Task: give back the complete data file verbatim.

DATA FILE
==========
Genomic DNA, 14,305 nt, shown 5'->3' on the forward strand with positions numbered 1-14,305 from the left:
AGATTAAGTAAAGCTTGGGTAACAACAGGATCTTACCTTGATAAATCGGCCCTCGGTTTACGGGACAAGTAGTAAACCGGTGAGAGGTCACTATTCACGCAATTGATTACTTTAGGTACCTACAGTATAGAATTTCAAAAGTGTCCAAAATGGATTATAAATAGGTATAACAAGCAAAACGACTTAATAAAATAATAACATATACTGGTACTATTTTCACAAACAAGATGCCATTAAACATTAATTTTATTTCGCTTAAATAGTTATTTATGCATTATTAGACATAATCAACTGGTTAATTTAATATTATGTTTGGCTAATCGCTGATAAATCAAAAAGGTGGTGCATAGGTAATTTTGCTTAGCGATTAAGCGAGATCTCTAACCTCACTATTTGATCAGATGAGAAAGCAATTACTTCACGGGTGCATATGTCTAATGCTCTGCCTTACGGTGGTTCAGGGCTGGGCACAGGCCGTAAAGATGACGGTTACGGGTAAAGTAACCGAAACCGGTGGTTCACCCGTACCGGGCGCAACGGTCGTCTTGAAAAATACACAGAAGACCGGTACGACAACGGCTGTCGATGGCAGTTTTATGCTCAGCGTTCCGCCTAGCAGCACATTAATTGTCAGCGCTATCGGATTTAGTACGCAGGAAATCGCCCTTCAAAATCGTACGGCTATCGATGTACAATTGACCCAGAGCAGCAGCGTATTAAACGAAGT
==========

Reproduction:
Genomic DNA, 14,305 nt, shown 5'->3' on the forward strand with positions numbered 1-14,305 from the left:
AGATTAAGTAAAGCTTGGGTAACAACAGGATCTTACCTTGATAAATCGGCCCTCGGTTTACGGGACAAGTAGTAAACCGGTGAGAGGTCACTATTCACGCAATTGATTACTTTAGGTACCTACAGTATAGAATTTCAAAAGTGTCCAAAATGGATTATAAATAGGTATAACAAGCAAAACGACTTAATAAAATAATAACATATACTGGTACTATTTTCACAAACAAGATGCCATTAAACATTAATTTTATTTCGCTTAAATAGTTATTTATGCATTATTAGACATAATCAACTGGTTAATTTAATATTATGTTTGGCTAATCGCTGATAAATCAAAAAGGTGGTGCATAGGTAATTTTGCTTAGCGATTAAGCGAGATCTCTAACCTCACTATTTGATCAGATGAGAAAGCAATTACTTCACGGGTGCATATGTCTAATGCTCTGCCTTACGGTGGTTCAGGGCTGGGCACAGGCCGTAAAGATGACGGTTACGGGTAAAGTAACCGAAACCGGTGGTTCACCCGTACCGGGCGCAACGGTCGTCTTGAAAAATACACAGAAGACCGGTACGACAACGGCTGTCGATGGCAGTTTTATGCTCAGCGTTCCGCCTAGCAGCACATTAATTGTCAGCGCTATCGGATTTAGTACGCAGGAAATCGCCCTTCAAAATCGTACGGCTATCGATGTACAATTGACCCAGAGCAGCAGCGTATTAAACGAAGT